[Tagging] Pedestrian access tagging

Mateusz Konieczny matkoniecz at tutanota.com
Sat Jan 23 17:34:41 UTC 2021




Jan 23, 2021, 18:04 by zelonewolf at gmail.com:

>
>
> On Sat, Jan 23, 2021 at 10:14 AM Mateusz Konieczny via Tagging <> tagging at openstreetmap.org> > wrote:
>
>> And that is exactly why using foot=yes/no for legal access is preferable.
>>
>> Different people will have different standards what counts as "reasonable for pedestrian use".
>>
>
> So, are you saying that this road has legal pedestrian access in Sweden?  That seems hard to believe.  How would I know from the tagging that I can't send a pedestrian down this road?  Is additional tagging needed on this road?:
> https://www.openstreetmap.org/way/199230893
>
> https://goo.gl/maps/HLrQxu5Dh83aCxsL9
>
sidewalk=no
shoulder=no

either needs to be tagged on road or treated as implicit on highway=trunk in Sweden

Not sure what is preferable.

Is there a chance that it is outright illegal for pedestrian to be there?
In Poland someone walking on such road would be breaking law, even
if such road would not be explicitly signed as forbidden for pedestrians.

> Or is it more that in Sweden, all trunk roads have no pedestrian access as a rule but this fact is apparently not documented anywhere that I've found (not even in the abandoned defaults proposal)?
>
No idea.

> My assumption is that a road is passable by pedestrians unless there is some kind of tagging that tells me otherwise.  If there are reliable rules such as "in country X, this tag means no pedestrian access", that is an annoying but perfectly workable rule from a router perspective.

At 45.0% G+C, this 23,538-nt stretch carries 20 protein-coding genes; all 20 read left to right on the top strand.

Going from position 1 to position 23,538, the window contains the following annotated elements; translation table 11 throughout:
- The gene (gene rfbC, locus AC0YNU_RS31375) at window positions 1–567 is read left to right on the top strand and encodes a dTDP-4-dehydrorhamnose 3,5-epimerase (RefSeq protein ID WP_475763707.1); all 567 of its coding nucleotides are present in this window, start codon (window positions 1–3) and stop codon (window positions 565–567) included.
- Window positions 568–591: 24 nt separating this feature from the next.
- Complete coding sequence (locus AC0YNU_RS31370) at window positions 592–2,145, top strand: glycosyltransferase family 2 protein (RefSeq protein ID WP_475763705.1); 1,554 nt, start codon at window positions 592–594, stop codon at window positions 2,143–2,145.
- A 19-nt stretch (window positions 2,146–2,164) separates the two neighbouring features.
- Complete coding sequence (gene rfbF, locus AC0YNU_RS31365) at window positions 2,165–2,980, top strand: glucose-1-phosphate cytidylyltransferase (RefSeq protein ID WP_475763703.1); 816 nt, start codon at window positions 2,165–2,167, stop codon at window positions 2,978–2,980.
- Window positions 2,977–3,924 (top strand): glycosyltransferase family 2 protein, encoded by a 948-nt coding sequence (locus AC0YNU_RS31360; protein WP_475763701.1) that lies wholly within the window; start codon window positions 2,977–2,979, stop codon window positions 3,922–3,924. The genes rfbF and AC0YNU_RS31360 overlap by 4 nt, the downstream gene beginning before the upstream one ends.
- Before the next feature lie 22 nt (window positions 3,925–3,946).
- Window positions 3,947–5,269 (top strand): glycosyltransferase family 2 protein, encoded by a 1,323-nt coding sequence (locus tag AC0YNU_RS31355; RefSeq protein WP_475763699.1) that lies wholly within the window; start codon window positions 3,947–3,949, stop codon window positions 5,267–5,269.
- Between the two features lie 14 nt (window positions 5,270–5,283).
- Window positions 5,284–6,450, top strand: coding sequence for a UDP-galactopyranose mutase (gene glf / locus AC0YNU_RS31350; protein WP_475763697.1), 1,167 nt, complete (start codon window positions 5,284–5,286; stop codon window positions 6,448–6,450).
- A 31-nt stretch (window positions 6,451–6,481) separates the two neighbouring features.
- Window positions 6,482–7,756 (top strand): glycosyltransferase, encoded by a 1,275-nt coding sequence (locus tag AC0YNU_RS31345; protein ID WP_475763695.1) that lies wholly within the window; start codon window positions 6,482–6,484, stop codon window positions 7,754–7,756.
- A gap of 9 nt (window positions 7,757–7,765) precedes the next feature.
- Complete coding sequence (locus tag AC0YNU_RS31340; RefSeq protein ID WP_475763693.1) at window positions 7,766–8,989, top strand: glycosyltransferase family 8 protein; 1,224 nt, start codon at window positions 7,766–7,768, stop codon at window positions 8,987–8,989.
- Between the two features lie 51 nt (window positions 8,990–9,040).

>
I would treat

maxspeed=80
lanes=3
oneway=yes

without sidewalk and shoulder tags as indicator that routing pedestrian there is a bad idea.

> Remember that highway=trunk/primary/etc tags are about a road's relative importance
>
I agree.

>  and say absolutely nothing about the physical characteristics of a road.
>
This is often correlated, but it depends on country.

And in this case physical characteristics of a road ARE partially tagged.

For roads without sidewalk tag and with either
lanes >= 4 (or lanes >=2 with oneway=yes)
or
maxspeed > 70

I would assume sidewalk=no and treat is as pedestrian-usable road only as last resort
and warn user that road may be unusable for walking.

> In many areas, including the Rhode Island example I gave, that particular road is the ONLY access to certain residential areas to the rest of the road network.  The question of pedestrian routability for those areas is the difference between those residential areas being routable to the rest of the world on foot, versus cut off from the outside world.
>
Is it solvable withexplicit sidewalk and shoulder tags?
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